Construction Machinery Exports Slid 38 Percent

Construction Machinery Exports Slid 38 Percent

U.S. construction equipment exports dropped more than 38 percent in 2009 compared to the previous year for a total $12.8 billion worth of machinery shipped to other nations, according to the Association of Equipment Manufacturers.

Steep as the decline was, manufacturers avoided even deeper losses with steady improvement from quarter to quarter as the year wore on. In the fourth quarter, equipment exports increased 26 percent over the third quarter, said AEM.

"Exports have literally been a lifeline for the construction equipment industry, which saw U.S. business plummet more than 40 percent last year and unemployment soar to more than double the national average," said AEM President Dennis Slater. "Global trade has been a significant source of industry expansion in recent years, and many economies are now rebounding faster than the U.S."

Hardest hit regions for export business were Europe, which declined 51 percent to $1.5 billion and Canada, which dropped 41 percent for a total of $3.7 billion. Exports to Australia/Oceania decreased 46 percent from a smaller base to $962 million for 2009.

The global downturn affected every region, but declines for construction equipment exports were smallest in South and Central America. Export sales to South America declined 29 percent in 2009 for a total of $2.4 billion. Central America took delivery of $1.3 billion worth of U.S. construction equipment, a 34-percent decrease, and exports to Asia dropped 35 percent in 2009, for a total of $2 billion.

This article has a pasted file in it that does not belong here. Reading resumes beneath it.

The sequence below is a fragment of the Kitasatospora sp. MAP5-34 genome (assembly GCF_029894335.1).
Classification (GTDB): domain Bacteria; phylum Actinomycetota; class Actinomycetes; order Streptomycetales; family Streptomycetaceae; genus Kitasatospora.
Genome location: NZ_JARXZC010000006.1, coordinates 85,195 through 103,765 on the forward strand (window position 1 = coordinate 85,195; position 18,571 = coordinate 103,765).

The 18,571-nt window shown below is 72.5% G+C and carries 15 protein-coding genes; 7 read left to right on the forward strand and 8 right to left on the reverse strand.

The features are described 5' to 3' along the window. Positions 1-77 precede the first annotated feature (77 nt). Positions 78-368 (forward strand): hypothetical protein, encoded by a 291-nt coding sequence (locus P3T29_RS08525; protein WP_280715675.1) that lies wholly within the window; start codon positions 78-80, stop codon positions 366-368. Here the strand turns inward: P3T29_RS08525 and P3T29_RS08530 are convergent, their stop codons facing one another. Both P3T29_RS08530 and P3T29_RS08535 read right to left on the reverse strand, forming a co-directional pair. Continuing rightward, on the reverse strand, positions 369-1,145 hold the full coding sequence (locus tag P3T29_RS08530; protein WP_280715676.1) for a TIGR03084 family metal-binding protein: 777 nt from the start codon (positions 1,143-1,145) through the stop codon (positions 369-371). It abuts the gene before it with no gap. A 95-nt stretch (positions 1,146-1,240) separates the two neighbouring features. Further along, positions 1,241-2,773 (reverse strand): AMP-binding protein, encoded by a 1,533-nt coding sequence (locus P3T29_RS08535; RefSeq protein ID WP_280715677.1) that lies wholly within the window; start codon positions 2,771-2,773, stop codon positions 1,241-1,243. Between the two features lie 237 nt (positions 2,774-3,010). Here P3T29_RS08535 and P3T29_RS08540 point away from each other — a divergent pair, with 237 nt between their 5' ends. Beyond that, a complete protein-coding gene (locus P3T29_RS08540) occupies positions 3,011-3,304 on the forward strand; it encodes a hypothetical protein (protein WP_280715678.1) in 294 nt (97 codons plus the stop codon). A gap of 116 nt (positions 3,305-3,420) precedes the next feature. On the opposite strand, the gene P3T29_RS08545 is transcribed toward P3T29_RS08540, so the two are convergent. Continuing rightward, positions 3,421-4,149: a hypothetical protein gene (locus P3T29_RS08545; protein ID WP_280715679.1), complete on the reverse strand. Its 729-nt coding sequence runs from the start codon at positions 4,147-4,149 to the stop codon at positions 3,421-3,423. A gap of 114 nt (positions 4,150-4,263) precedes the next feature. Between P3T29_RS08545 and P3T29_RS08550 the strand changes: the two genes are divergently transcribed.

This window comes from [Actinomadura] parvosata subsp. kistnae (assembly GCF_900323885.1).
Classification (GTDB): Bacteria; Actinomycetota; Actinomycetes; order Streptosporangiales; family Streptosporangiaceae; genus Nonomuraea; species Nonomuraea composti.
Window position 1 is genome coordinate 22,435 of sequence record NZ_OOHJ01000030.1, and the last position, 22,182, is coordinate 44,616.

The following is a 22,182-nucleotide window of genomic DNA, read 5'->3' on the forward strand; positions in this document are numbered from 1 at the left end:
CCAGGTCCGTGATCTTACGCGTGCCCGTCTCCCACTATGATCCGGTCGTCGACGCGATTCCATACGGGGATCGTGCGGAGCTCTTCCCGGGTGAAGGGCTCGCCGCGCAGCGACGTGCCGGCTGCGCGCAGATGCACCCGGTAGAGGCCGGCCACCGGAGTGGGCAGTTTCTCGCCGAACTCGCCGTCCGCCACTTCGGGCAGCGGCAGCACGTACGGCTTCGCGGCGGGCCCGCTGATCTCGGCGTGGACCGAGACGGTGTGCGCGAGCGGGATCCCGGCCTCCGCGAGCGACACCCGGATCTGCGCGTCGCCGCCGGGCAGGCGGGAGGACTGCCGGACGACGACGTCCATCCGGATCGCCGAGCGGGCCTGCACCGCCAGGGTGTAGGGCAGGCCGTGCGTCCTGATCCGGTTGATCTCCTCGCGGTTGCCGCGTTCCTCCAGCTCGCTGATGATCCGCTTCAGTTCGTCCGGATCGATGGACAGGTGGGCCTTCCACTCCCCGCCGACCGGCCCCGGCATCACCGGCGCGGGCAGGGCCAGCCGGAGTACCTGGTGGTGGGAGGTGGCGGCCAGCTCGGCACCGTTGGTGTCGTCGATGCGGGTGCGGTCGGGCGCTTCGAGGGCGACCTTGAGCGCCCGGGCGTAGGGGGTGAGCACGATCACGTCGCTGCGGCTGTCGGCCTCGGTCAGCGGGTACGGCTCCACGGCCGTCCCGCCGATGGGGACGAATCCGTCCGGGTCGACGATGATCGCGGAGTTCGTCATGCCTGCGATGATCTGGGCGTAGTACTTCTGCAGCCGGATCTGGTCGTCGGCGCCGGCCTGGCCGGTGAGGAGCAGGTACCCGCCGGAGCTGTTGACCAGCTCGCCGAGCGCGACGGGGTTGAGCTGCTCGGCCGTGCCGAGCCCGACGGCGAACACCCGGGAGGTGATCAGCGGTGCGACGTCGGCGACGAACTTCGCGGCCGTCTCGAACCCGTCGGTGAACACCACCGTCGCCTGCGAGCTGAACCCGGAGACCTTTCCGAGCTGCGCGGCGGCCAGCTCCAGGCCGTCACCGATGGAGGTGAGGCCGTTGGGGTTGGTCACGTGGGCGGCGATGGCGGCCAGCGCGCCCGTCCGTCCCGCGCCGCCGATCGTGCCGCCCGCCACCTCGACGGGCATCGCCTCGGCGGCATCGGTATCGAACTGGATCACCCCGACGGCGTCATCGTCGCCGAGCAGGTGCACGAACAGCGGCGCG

Africa recorded purchases of $986 million worth of U.S. construction equipment, a drop of 29 percent.

The top buyers of U.S.-made construction machinery for 2009 were:
Canada - $3.7 billion, down 41 percent;
Mexico - $1 billion, down 28 percent;
Australia - $922 million, down 47 percent;
Chile - $763 million, down 16 percent;
Brazil - $513 million, down 29 percent;
China - $487 million, up 15 percent;
Colombia - $392 million, down 17 percent;
Belgium - 360 million, down 48 percent;
South Africa - $353 million, down 49 percent;
Peru - $319 million, down 20 percent;
Saudi Arabia - $238 million, down 44 percent;
Singapore - $214 million, down 48 percent;
Russia - $209 million, down 58 percent;
India - $181 million, up 55 percent;
Venezuela - $165 million, down 57 percent.

Slater said AEM applauded President Obama’s recent "National Export Initiative" to promote trade and the administration's renewed focus on revamping the U.S. visa-application process.

Contact Thomas L. Gallagher at